Yet one chuck wagon cook, Bendito del Freito, from the little known White Rock Trail “just south of the three forks of the Trinity,” in Texas, had a recipe for Paella. This is so good, the cowpokes probably gained weight by the end of the cattle drive!

(Disclaimer: Bendito did not graduate from the Le Cordon Bleu. His measurements are…unique.)

Here is my translation. Apologies to the grammar police.

Build the fire, get the coals going.

Put the skillet on the coals to heat up. (I used a large cast iron skill, on a Weber grill)

Throw on some chicken and pig. (I used boneless chicken breasts and St. Louis style pork ribs.)

When the pig don’t fight back (meaning it is done) move aside and put on some tomato, pimiento y frijole. (I used diced tomatoes, red and green bell peppers – rough chopped, onion – chopped, and green beans.)

Handful of ajo (garlic) and “the rest.” Clean water. (I like how Bendito specifically mentioned clean water. I used a tablespoon of minced garlic, rosemary, and a bit of salt, and even a touch of saffron. I also used two cups of chicken broth.)

Arroz. (meaning add uncooked rice to the mixture. How much? I used 1 1/2 cups.)

That’s all Bendito tells us. I covered the cast iron skillet for about twenty minutes to allow the rice to cook.

Yes, I know this is not a “normal” recipe. It’s just a bit of Texas folklore, really. If you want an excellent step by step recipe for Paella, including photos, visit my good friends from Colorado, The Fearless Cooking Club. These folks know how to have a good time!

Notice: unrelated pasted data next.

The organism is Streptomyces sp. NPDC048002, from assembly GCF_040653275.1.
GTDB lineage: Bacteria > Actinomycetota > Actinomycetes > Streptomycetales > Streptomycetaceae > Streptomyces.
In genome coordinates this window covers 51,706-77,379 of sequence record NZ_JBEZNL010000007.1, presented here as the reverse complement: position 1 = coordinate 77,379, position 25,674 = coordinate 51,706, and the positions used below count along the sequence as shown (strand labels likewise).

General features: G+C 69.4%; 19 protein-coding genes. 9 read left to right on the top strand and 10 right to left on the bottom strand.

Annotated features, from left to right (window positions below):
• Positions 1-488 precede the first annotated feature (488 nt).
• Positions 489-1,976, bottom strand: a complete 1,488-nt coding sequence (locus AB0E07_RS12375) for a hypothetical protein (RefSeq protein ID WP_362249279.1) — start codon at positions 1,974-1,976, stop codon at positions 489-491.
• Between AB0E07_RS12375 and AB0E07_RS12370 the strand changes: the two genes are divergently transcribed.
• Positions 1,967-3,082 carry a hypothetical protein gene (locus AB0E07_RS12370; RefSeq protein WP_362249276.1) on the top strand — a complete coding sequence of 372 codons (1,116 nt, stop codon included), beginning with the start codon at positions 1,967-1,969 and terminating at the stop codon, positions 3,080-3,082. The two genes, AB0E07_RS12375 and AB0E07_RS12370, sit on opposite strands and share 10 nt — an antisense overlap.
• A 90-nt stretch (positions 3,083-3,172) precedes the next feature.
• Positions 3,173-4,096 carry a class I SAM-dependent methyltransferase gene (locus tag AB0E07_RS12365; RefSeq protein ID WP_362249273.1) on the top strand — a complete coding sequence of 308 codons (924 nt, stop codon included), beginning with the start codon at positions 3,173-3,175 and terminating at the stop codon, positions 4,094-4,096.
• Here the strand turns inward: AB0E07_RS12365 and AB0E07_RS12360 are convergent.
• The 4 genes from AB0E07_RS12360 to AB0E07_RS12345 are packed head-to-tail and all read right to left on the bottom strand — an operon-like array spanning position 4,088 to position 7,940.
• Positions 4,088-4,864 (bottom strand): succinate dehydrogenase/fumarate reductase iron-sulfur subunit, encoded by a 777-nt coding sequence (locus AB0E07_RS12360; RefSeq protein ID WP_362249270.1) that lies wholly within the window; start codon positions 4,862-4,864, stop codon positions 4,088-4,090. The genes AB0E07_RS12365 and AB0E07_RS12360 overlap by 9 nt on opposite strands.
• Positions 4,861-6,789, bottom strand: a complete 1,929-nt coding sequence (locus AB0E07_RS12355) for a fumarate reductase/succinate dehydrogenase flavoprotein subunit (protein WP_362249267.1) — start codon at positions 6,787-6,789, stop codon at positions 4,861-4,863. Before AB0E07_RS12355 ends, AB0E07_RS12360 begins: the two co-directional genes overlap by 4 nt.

And thanks to Bendito, wherever you are…

The Padre’s Pollo


In the early 1800s, when Methodist pastors were circuit riders covering vast territories on horseback, they would stop wherever a friendly (hopefully) household would take them. The compensation for a “meeting,” complete with sermon, was often not money, but rather food. I can imagine the German pastors who were among the first non-Catholics to preach in the Trans Pecos, traveling through the dusty, sparse reaches of Southwestern Texas, coming across this Mexican-influenced chicken dish, perhaps as payment for a wedding ceremony. The food would have been the best available, and this dish – aptly named The Padre’s Pollo, could have been just what the good book called for. Enjoy!

4 Boneless, skinless chicken breasts
1 Tablespoon ground cinnamon
1 teaspoon chili powder
1/2 teaspoon black pepper

1 cup tomatoes, diced
1/4 cup onions, chopped
4 button mushrooms, sliced
4 oz. green chilies, chopped
1 Tablespoon minced garlic
1 teaspoon black pepper
1 dash salt

At the very end, add…
1/2 cup chicken stock


In a bowl, mix the cinnamon, chili powder and black pepper. Dredge the chicken breasts through the mixture. Set aside momentarily.

Place the ingredients for the sauce in a large, deep skillet; now place the chicken on top of everything. Cover the skillet and cook over medium heat for about 20 minutes. Checking the temperature of the chicken with a thermometer, continue cooking until the bird reaches 185 degrees. By keeping the whole thing covered, the chicken stays nice and juicy.

If you don’t have a cooking thermometer, cook for ten more minutes, then stab the chicken with a knife. If the juices run clear, you should be good. After dinner, go get a thermometer. Really. They aren’t that expensive.

Once thoroughly cooked, set the chicken breasts aside, covered to help them stay warm. Use a handheld immersion blender and pulse the solids until they are like a finely ground salsa. Add the chicken stock and heat until boiling. Reduce heat and stir until it reduces to the consistency you desire.

Serving suggestion:

Put the chicken over a steaming hot bed of rice. Top everything with the savory gravy. Pour a glass of Merlot and enjoy the evening. If you get the urge to saddle up and head toward Mexico, bring a serape…and some of The Padre’s Pollo!